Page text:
Black Mountain Resources Limited has decided to sell its license for the Namekara vermiculite mine in Manafwa in exchange for a debt relief of about $4.2 million from one of its shareholders.
The company has struggled to pay off its debts, explaining that demand for vermiculite, a key mineral used in fertilizer, had slumped on the international market. “The market conditions for consistent sales of vermiculite products have impacted on the company’s ability to achieve the intended cash flow from the Namekara vermiculite mine as initially intended, and the company has been unable to consistently service its debt obligations (without extensions). “Given this, and subject to shareholder approval, the company proposes to dispose of its 100% interest in the Namekara Vermiculite Mine,” announced Black Mountain Resources announced recently. In March, after releasing its annual report, Black Mountain Resources confirmed that it had “entered into a restructuring Heads of Agreement with its major creditor Richmond Partner Masters Limited, under which it will dispose of its wholly owned subsidiary Namekara Mining Company and its Namekara Vermiculite Mine.” The sale of the license will see Black Mountain’s debt drop to $460 000 and comes less than five months after the company exited the mining industry in the USA, where it held some silver assets, claiming it needed to focus on developing the Namekara mine. The sale is bound to take the development of the Nameraka mine a couple of steps back even though some specialists consider the large flakes of vermiculite at the site to be world-class. Richmond Partners Master is now scouting for a mining company that can take up the Namekara vermiculite license. Black Mountain Resources has now instead said it will concentrate on the phosphate resources and other minerals at the nearby Busumbu mine for which it controls a 75% interest in a mining license.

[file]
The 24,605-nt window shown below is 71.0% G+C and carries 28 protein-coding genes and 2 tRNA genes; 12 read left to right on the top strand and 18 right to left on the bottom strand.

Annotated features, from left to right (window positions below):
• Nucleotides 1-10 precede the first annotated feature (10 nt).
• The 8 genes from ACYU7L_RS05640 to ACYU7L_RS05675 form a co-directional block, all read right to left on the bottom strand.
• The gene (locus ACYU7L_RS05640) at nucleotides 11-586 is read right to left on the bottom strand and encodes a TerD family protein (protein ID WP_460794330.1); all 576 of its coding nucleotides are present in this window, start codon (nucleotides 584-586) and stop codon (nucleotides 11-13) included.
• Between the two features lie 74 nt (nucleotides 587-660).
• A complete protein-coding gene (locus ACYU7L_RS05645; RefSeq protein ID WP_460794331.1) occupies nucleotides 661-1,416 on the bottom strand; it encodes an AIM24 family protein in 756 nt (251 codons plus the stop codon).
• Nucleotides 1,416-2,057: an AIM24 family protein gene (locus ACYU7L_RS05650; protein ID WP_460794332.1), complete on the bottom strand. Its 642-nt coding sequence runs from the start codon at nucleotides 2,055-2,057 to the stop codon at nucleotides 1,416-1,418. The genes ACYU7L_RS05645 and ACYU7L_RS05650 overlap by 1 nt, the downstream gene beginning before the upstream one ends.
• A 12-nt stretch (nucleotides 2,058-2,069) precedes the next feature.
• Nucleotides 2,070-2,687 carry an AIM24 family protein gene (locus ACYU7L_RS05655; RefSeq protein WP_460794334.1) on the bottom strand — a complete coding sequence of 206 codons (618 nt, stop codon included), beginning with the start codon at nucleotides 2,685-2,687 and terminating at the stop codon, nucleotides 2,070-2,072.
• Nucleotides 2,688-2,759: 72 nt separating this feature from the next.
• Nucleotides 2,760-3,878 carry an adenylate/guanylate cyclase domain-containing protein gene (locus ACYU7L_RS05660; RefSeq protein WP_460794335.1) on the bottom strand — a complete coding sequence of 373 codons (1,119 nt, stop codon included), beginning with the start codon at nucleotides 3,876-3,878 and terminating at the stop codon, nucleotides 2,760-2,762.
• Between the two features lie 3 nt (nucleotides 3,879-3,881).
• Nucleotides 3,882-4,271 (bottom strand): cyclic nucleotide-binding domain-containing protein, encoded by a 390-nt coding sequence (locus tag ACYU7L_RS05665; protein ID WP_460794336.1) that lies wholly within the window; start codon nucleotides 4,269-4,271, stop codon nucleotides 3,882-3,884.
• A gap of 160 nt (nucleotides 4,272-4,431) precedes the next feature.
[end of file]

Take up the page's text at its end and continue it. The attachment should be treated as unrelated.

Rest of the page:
Black Mountain says it plans to invest at least $1 million each year for the next three years in the Busumbu phosphate project, taking it into commercial production within two years.
The company considers the Busumbu project to be ‘one of two world-class’ phosphate deposits in Uganda.